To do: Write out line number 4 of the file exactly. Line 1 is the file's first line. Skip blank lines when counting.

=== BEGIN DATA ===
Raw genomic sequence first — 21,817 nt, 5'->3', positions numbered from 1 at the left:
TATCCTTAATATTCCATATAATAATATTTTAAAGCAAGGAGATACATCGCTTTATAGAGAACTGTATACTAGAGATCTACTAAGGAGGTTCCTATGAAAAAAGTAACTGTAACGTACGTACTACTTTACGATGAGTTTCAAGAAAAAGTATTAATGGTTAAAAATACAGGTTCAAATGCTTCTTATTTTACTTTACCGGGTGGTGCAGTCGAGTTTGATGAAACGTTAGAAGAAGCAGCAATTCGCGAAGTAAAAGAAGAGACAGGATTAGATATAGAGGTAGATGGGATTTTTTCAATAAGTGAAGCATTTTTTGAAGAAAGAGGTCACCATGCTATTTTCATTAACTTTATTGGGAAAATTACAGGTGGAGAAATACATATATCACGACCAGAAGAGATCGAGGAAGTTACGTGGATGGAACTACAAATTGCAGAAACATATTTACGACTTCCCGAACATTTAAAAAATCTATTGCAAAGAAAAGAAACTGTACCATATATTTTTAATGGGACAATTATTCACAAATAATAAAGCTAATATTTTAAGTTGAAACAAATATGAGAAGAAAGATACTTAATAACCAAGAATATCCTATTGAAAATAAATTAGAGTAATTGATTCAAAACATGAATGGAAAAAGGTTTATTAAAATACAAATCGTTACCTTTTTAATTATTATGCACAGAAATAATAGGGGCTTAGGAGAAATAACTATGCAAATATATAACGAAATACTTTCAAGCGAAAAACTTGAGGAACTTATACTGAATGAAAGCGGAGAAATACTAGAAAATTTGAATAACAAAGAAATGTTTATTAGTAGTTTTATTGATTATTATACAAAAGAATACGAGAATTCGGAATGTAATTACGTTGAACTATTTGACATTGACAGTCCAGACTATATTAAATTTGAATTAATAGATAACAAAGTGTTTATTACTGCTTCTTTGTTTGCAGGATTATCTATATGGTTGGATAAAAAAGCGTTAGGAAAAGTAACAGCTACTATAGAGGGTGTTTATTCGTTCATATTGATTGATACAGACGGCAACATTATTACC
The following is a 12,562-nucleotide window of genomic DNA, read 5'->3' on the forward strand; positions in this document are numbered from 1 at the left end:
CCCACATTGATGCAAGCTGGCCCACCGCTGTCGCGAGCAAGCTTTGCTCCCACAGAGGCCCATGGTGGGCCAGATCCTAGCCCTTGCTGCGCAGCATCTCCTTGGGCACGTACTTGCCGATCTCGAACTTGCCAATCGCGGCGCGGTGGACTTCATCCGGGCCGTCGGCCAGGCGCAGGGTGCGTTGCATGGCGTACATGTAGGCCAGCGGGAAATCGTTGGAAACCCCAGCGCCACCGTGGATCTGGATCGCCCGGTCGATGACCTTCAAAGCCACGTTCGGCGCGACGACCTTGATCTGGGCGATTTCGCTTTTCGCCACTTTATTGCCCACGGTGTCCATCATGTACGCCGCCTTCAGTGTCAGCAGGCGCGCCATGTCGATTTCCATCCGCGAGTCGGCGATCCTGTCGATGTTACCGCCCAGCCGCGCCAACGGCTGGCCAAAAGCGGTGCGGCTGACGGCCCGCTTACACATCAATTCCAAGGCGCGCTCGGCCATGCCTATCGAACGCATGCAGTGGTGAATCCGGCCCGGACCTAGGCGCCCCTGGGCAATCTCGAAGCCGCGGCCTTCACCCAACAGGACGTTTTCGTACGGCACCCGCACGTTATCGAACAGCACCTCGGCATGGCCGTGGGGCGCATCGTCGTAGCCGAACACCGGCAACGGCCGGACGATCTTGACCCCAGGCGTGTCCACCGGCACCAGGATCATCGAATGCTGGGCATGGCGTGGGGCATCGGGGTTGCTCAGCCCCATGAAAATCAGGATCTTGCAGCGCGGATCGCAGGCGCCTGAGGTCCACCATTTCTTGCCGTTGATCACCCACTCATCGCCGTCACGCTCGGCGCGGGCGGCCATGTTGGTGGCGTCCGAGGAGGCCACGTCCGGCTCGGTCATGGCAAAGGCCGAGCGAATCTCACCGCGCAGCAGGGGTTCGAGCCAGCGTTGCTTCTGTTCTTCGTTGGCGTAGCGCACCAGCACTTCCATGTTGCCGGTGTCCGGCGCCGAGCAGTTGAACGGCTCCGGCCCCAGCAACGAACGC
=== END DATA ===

CCCACATTGATGCAAGCTGGCCCACCGCTGTCGCGAGCAAGCTTTGCTCCCACAGAGGCCCATGGTGGGCCAGATCCTAGCCCTTGCTGCGCAGCATCTCCTTGGGCACGTACTTGCCGATCTCGAACTTGCCAATCGCGGCGCGGTGGACTTCATCCGGGCCGTCGGCCAGGCGCAGGGTGCGTTGCATGGCGTACATGTAGGCCAGCGGGAAATCGTTGGAAACCCCAGCGCCACCGTGGATCTGGATCGCCCGGTCGATGACCTTCAAAGCCACGTTCGGCGCGACGACCTTGATCTGGGCGATTTCGCTTTTCGCCACTTTATTGCCCACGGTGTCCATCATGTACGCCGCCTTCAGTGTCAGCAGGCGCGCCATGTCGATTTCCATCCGCGAGTCGGCGATCCTGTCGATGTTACCGCCCAGCCGCGCCAACGGCTGGCCAAAAGCGGTGCGGCTGACGGCCCGCTTACACATCAATTCCAAGGCGCGCTCGGCCATGCCTATCGAACGCATGCAGTGGTGAATCCGGCCCGGACCTAGGCGCCCCTGGGCAATCTCGAAGCCGCGGCCTTCACCCAACAGGACGTTTTCGTACGGCACCCGCACGTTATCGAACAGCACCTCGGCATGGCCGTGGGGCGCATCGTCGTAGCCGAACACCGGCAACGGCCGGACGATCTTGACCCCAGGCGTGTCCACCGGCACCAGGATCATCGAATGCTGGGCATGGCGTGGGGCATCGGGGTTGCTCAGCCCCATGAAAATCAGGATCTTGCAGCGCGGATCGCAGGCGCCTGAGGTCCACCATTTCTTGCCGTTGATCACCCACTCATCGCCGTCACGCTCGGCGCGGGCGGCCATGTTGGTGGCGTCCGAGGAGGCCACGTCCGGCTCGGTCATGGCAAAGGCCGAGCGAATCTCACCGCGCAGCAGGGGTTCGAGCCAGCGTTGCTTCTGTTCTTCGTTGGCGTAGCGCACCAGCACTTCCATGTTGCCGGTGTCCGGCGCCGAGCAGTTGAACGGCTCCGGCCCCAGCAACGAACGC